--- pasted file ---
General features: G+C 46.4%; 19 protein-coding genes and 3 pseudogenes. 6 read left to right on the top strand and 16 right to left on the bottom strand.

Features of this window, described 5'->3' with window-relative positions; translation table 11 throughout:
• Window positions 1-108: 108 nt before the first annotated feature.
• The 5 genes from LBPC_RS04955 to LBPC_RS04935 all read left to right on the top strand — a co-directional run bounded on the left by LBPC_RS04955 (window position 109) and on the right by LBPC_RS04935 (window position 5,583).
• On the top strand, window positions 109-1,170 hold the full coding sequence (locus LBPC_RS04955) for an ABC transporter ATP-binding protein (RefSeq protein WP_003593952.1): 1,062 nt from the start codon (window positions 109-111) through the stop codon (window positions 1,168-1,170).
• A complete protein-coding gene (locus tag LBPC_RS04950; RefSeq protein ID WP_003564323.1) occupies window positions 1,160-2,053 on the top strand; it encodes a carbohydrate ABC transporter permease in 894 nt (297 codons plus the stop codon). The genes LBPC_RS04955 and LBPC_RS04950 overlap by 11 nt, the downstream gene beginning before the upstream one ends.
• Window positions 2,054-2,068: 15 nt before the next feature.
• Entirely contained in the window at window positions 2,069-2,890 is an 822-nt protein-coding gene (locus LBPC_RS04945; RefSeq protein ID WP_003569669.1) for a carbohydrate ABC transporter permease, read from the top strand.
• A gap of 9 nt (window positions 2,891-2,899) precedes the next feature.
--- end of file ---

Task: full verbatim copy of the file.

General features: G+C 46.4%; 19 protein-coding genes and 3 pseudogenes. 6 read left to right on the top strand and 16 right to left on the bottom strand.

Features of this window, described 5'->3' with window-relative positions; translation table 11 throughout:
• Window positions 1-108: 108 nt before the first annotated feature.
• The 5 genes from LBPC_RS04955 to LBPC_RS04935 all read left to right on the top strand — a co-directional run bounded on the left by LBPC_RS04955 (window position 109) and on the right by LBPC_RS04935 (window position 5,583).
• On the top strand, window positions 109-1,170 hold the full coding sequence (locus LBPC_RS04955) for an ABC transporter ATP-binding protein (RefSeq protein WP_003593952.1): 1,062 nt from the start codon (window positions 109-111) through the stop codon (window positions 1,168-1,170).
• A complete protein-coding gene (locus tag LBPC_RS04950; RefSeq protein ID WP_003564323.1) occupies window positions 1,160-2,053 on the top strand; it encodes a carbohydrate ABC transporter permease in 894 nt (297 codons plus the stop codon). The genes LBPC_RS04955 and LBPC_RS04950 overlap by 11 nt, the downstream gene beginning before the upstream one ends.
• Window positions 2,054-2,068: 15 nt before the next feature.
• Entirely contained in the window at window positions 2,069-2,890 is an 822-nt protein-coding gene (locus LBPC_RS04945; RefSeq protein ID WP_003569669.1) for a carbohydrate ABC transporter permease, read from the top strand.
• A gap of 9 nt (window positions 2,891-2,899) precedes the next feature.